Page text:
This post is part one of a two-part series on closed loop alerting (CLA) maturity.
Now that 2016 is underway, many companies have embarked on a new set of annual strategic goals. And for many, CX is a top-of-mind issue. In fact, Gartner has projected that almost 90% of companies will compete on customer experience this year.
Other sobering stats paint a clear picture of why investing in CX is critical for every brand. According to research from the American Customer Satisfaction Index (ACSI), 2015 was a tough year for customer satisfaction.
Source: American Customer Satisfaction Index, December 2015
Among the 43 industries ACSI tracks, 30 saw customer satisfaction decline and three saw improvements, while the rest remained stable. Nearly 60% of companies also experienced drops in customer satisfaction.
What does this mean? Today’s brands are facing customer service challenges at a time when digital-savvy customers can easily explore competitive offerings and shift loyalties. And research has validated that many customers—both B2C and B2B—do change their behavior after a poor service experience
Source: Dimensional Research, 2013
The takeaway: both B2B and B2C customers are likely to stop buying, switch to a different company, and tell others about their experience after a single subpar customer service interaction.
Armed with this knowledge, making customers happier is clearly an important priority. But how can companies do that?
The true key to delivering better quality experiences requires companies to traverse difficult territory. They must take action to identify dissatisfied customers and resolve their concerns quickly.
Managing Dissatisfied Customers is an Imperative
Many companies have made progress by implementing survey technology that allows them to capture customer feedback after each interaction. However, companies need to go a step further and adopt closed loop alerting (CLA) tools that distribute alerts any time any customer leaves a negative survey response.
However, CLA technology is just one piece of the puzzle. Companies also need the expertise and processes to advance their CLA practices and improve management of dissatisfied customers.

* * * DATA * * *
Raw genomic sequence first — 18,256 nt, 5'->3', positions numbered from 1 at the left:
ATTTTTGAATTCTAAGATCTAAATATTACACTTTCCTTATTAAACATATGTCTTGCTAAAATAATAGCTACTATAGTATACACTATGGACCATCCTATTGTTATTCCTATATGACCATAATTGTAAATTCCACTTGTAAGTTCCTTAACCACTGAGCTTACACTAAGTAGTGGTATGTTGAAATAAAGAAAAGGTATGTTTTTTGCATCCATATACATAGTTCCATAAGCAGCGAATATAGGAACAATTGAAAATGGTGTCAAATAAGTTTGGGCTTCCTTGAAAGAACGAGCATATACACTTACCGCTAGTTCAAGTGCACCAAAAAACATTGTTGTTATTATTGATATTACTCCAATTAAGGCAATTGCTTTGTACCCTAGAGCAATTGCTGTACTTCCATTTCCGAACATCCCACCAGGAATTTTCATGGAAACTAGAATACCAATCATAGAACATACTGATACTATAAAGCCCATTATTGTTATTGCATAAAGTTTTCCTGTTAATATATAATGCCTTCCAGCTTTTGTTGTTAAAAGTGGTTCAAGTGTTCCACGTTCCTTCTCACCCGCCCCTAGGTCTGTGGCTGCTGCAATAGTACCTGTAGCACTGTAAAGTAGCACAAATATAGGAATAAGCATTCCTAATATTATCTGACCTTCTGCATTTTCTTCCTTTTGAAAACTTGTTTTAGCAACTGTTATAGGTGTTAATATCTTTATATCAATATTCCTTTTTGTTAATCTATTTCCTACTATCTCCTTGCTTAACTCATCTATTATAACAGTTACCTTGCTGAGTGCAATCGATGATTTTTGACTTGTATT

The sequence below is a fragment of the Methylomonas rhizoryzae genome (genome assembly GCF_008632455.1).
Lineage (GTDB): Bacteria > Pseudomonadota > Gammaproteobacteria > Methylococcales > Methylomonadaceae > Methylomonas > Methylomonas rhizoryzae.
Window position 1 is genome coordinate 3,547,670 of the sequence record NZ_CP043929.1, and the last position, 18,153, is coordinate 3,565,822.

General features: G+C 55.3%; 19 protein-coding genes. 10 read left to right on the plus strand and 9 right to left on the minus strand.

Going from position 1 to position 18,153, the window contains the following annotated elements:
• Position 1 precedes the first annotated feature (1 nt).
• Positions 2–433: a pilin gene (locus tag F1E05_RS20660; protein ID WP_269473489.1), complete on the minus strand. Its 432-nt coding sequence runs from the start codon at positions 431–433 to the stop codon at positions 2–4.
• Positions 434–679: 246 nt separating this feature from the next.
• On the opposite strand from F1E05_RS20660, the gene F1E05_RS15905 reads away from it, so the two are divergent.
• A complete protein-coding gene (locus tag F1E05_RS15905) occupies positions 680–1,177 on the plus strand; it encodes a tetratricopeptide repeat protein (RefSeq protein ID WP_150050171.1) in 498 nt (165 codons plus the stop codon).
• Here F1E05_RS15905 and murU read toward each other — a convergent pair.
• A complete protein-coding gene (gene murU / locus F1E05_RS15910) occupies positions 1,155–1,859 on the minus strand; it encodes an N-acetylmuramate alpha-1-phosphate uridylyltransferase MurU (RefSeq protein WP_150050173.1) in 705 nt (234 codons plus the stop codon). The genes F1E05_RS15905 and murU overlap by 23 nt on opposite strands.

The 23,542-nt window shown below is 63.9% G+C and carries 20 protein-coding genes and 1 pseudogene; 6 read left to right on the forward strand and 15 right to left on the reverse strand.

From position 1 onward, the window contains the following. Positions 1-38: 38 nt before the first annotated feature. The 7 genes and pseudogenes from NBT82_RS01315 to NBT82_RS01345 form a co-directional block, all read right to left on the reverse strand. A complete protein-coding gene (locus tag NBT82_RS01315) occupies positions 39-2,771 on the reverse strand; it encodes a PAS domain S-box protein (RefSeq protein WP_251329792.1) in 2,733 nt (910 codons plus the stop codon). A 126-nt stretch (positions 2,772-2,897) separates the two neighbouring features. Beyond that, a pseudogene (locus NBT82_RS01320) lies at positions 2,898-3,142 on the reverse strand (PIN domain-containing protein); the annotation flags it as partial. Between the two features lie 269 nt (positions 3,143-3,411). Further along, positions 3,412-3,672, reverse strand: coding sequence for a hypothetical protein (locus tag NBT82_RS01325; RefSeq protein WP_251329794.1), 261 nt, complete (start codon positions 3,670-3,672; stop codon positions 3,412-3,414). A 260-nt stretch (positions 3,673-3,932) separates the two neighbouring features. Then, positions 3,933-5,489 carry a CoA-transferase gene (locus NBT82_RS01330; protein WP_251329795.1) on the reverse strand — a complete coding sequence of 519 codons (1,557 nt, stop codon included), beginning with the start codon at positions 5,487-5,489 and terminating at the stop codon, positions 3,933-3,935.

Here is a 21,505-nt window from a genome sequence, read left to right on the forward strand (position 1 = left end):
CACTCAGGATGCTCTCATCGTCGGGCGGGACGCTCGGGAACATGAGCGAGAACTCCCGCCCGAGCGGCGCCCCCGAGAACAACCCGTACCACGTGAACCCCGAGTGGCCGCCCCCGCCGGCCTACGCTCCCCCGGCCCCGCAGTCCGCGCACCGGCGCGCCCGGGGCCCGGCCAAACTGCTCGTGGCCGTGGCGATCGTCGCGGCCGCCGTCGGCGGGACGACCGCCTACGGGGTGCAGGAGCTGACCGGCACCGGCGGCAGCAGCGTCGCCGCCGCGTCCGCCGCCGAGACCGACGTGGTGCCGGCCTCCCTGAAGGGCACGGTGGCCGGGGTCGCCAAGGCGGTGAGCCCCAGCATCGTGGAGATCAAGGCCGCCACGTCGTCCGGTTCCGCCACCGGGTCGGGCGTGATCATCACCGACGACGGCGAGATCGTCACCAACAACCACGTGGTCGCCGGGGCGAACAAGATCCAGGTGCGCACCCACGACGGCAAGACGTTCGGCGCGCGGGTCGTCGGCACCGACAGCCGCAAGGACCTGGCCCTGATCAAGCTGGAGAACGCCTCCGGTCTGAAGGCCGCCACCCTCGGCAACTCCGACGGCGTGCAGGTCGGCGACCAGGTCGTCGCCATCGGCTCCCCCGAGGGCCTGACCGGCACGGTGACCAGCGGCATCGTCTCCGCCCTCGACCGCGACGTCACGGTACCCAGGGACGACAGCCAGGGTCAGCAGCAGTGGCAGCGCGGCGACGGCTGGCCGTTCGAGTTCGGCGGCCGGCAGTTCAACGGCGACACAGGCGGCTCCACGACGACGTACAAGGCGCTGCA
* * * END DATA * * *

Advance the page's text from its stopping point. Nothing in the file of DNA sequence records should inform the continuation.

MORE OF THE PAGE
Businesses that are serious about achieving CX excellence need to know the four stages of CLA maturity. With this insight, they can prioritize activities that will help them improve their CLA practices and deliver higher-quality customer experiences.
Our closed loop alerting maturity model has four phases. Here is a summary:
Phase I: Initiate
In the first phase companies are collecting feedback via post-interaction surveys, but performing very limited follow-up with dissatisfied customers.
Phase II: Act
At this level, companies have begun to implement CLA, but alert follow-up is not yet a corporate priority. CLA activities are not consistent across the enterprise.
Phase III: Empower
These organizations have institutionalized CLA and make front-line teams—most often managers—responsible for resolving customer issues. While they follow-up on alerts, these companies do not closely monitor and manage alert follow-up over time.
Phase IV: Innovate
This phase shares some characteristics with Phase III, with two important distinctions:
- Companies with the most mature CLA practices set tangible, time-based goals for alert follow-up–and measure performance against these standards. Common measures include “average days to act” and “average days to act.”
- Companies in Phase IV also incorporate negative verbatims–instances where customers provide negative feedback via their negative written or spoken work–into their CLA process. Front-line employees follow up with customers to address issues.
Moving Up in CLA Maturity
This quick review can help organizations spot where their CLA currently programs fall—and where they need to be. In part II of our series on CLA maturity, provide more details on each phase, along with insights on how to advance CLA maturity.
Author: Connie Harrington
Connie is a content strategist and serves as managing editor of the eTouchPoint blog. Possessing 15+ years of international experience across five continents, her focus areas include: customer experience management, customer contact management, communications planning, content marketing, email marketing, and employee engagement. Previously, she held marketing and communications leadership positions at CGI, Mindwrap, and TEOCO. She earned a B.A., cum laude, from the College of William and Mary in Virginia.